A common misconception is that once your estate plan is signed that it’s set in stone and permanent. This fear may lead to avoiding putting together an estate plan altogether, but this misconception could not be further from the truth. Your estate plan isn’t permanent. Just as you go through different chapters and changes in life, your estate plan should change to reflect your situation. Estate plans should be reviewed at least once a year and should be updated after certain life changes. While most aspects of your estate plan can be changed, here are some common changes that may occur:

Changing Beneficiaries

Relationships can change either for better or worse. This can mean that you may not want someone you initially named as a beneficiary to still receive part of your estate. Getting divorced is an important time to change your plan as you may no longer want your ex-spouse to be in charge of your affairs. On the other hand, you may have a new grandchild, new spouse or partner, or maybe a new charitable interest in which you’d like to include in your plan. The good news is that you can change that! Your estate plan isn’t set in stone and just like your relationships and circumstances change, you can change your plan throughout your life. 

Medical Decisions

Many don’t think about the medical aspect of an estate plan and think that you only are planning for your financial affairs. A proper estate plan also includes your medical decisions in case of emergencies and you become incapacitated and unable to advocate for yourself. You’ll make decisions about your medical care including pain management, life sustaining procedures, and even wishes for your remains should the worst happen. None of this is easy to think about and sometimes you may make a decision that you aren’t sure about. If after some time you decide to change your mind, your estate plan can be updated and your decisions changed.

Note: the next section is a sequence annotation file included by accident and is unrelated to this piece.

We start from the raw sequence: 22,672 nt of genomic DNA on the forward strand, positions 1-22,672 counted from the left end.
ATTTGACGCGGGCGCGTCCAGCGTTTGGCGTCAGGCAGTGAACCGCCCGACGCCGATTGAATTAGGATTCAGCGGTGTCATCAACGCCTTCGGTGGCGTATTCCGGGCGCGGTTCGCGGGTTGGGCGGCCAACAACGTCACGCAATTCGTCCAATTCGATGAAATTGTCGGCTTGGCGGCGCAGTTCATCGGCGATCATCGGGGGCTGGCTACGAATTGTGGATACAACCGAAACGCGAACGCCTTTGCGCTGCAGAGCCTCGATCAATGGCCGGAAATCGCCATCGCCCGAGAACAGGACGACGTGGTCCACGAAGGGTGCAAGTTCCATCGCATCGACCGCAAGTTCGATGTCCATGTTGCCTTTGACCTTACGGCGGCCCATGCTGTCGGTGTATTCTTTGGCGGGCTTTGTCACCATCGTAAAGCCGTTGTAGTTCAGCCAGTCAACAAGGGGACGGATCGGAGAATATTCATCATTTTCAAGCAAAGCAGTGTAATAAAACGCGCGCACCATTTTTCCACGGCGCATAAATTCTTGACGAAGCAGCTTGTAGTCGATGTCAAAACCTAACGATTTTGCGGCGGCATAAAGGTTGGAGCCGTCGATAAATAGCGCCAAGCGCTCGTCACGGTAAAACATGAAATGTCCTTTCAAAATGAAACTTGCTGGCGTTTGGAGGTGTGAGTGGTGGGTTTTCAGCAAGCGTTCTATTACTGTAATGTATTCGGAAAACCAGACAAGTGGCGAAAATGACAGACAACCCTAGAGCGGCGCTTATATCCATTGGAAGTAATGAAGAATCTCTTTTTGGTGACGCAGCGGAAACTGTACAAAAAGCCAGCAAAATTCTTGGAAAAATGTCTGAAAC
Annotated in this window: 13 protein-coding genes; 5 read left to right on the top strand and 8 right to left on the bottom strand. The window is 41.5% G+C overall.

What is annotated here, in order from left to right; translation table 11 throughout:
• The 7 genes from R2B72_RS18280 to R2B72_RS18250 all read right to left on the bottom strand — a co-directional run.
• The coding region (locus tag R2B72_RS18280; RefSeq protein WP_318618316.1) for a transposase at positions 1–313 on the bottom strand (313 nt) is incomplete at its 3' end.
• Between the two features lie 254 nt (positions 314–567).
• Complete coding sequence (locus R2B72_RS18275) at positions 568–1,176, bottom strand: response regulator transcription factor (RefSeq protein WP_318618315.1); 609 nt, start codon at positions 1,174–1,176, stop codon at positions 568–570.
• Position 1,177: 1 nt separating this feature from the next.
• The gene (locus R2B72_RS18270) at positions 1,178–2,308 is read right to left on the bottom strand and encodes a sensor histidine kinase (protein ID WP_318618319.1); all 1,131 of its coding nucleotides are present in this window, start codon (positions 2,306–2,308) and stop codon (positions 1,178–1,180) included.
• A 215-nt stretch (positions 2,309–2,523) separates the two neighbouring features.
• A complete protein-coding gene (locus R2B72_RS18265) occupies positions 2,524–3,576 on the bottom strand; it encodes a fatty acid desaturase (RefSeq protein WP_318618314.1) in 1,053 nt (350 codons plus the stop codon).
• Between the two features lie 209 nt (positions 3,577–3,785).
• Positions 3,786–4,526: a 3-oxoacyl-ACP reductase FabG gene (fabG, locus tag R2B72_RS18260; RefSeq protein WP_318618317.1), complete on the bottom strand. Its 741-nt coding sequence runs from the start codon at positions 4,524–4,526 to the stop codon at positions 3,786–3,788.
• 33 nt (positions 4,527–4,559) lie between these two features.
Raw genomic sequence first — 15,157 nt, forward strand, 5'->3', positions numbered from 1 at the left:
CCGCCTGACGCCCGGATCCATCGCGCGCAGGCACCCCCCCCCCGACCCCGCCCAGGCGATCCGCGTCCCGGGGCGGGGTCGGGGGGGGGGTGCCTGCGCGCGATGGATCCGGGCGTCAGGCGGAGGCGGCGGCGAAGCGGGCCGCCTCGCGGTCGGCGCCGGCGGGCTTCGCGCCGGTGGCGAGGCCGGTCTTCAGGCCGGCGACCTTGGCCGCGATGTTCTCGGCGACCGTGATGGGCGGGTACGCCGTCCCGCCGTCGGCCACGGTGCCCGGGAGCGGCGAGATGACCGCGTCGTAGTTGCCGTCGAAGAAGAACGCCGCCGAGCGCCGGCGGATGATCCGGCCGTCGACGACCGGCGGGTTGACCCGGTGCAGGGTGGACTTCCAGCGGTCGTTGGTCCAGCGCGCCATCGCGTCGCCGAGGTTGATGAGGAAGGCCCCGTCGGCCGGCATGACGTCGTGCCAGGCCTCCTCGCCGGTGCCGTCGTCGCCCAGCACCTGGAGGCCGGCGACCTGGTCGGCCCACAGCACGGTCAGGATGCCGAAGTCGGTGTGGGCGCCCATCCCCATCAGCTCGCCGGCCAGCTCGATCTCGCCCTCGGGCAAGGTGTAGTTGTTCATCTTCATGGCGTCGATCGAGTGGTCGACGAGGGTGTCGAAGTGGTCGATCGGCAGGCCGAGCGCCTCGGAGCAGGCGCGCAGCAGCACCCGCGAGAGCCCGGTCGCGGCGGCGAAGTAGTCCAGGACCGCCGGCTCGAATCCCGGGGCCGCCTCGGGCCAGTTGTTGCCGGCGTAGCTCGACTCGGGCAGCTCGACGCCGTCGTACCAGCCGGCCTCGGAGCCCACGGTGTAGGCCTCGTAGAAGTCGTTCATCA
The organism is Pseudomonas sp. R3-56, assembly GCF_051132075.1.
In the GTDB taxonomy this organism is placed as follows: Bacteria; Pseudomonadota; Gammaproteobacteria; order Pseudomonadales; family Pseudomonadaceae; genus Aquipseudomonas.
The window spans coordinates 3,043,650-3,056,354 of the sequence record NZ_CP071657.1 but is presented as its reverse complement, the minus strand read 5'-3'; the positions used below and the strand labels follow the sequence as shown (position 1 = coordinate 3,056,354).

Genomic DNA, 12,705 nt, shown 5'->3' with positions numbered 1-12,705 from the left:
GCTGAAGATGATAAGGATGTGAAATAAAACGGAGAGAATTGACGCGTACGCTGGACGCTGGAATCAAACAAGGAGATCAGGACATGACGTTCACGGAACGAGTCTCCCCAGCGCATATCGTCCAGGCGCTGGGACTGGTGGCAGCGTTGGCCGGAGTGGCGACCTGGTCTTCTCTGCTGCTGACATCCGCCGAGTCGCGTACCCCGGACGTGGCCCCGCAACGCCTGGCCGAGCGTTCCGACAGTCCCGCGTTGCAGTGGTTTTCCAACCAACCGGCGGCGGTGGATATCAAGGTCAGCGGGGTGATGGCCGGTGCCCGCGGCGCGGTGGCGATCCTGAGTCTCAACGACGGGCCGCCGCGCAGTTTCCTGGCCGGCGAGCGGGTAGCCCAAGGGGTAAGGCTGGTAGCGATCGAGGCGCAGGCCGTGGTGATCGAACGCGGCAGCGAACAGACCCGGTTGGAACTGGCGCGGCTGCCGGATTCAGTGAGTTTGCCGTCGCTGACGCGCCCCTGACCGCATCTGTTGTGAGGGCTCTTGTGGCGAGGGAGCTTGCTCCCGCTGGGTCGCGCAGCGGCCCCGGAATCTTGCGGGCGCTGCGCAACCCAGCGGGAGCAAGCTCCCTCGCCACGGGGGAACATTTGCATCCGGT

How Your Assets are Split

Family dynamics play a huge role in our lives and ultimately our decisions when it comes to our estate plans. Traditionally people think that if you have children then your assets are automatically split between them and that there are no other options. This couldn’t be further from the truth. You can choose how your assets are split, even when someone would receive their inheritance, like a certain age or milestone. You also don’t have to leave anything to certain family members if you don’t want to. We’ve seen an influx of celebrity headlines stating certain stars are leaving their fortunes to charity and not to their family. All this to say, you can choose what ultimately happens to your wealth, whether certain amounts go to certain people, leaving everything to charity, or leaving everything to one person. There are a ton of options that you can choose and you can always update your wishes as needed.

Your Estate Plan Isn’t Permanent

With guidance from an estate planning professional, you can easily update your plan as needed and receive guidance on the aspects of a plan that would best suit your life. Don’t let the fear of not being able to change something stop you from creating the right plan for you and your family. With the right estate planning professional on your side, you can change and update your plan when you need to and with peace of mind that the wealth and the life you’ve built are all protected and in the right hands when the time comes. 

We can help you with these decisions! Contact us and we will guide you through the estate planning process. We offer risk free consultations so we can assess your situation and provide the guidance you need. 

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Disclaimer: This article is intended to serve as a general summary of the issues outlined therein. While this article may include general guidance, it is not intended as, nor is a substitute for, qualified legal advice. Your review or receipt of this article by Lexern Law Offices, Ltd. (the “LLG”) or any of its attorneys does not create an attorney-client relationship between you and the LLG. The opinions expressed in this article are those of the authors of the article and does not reflect the opinion of the LLG.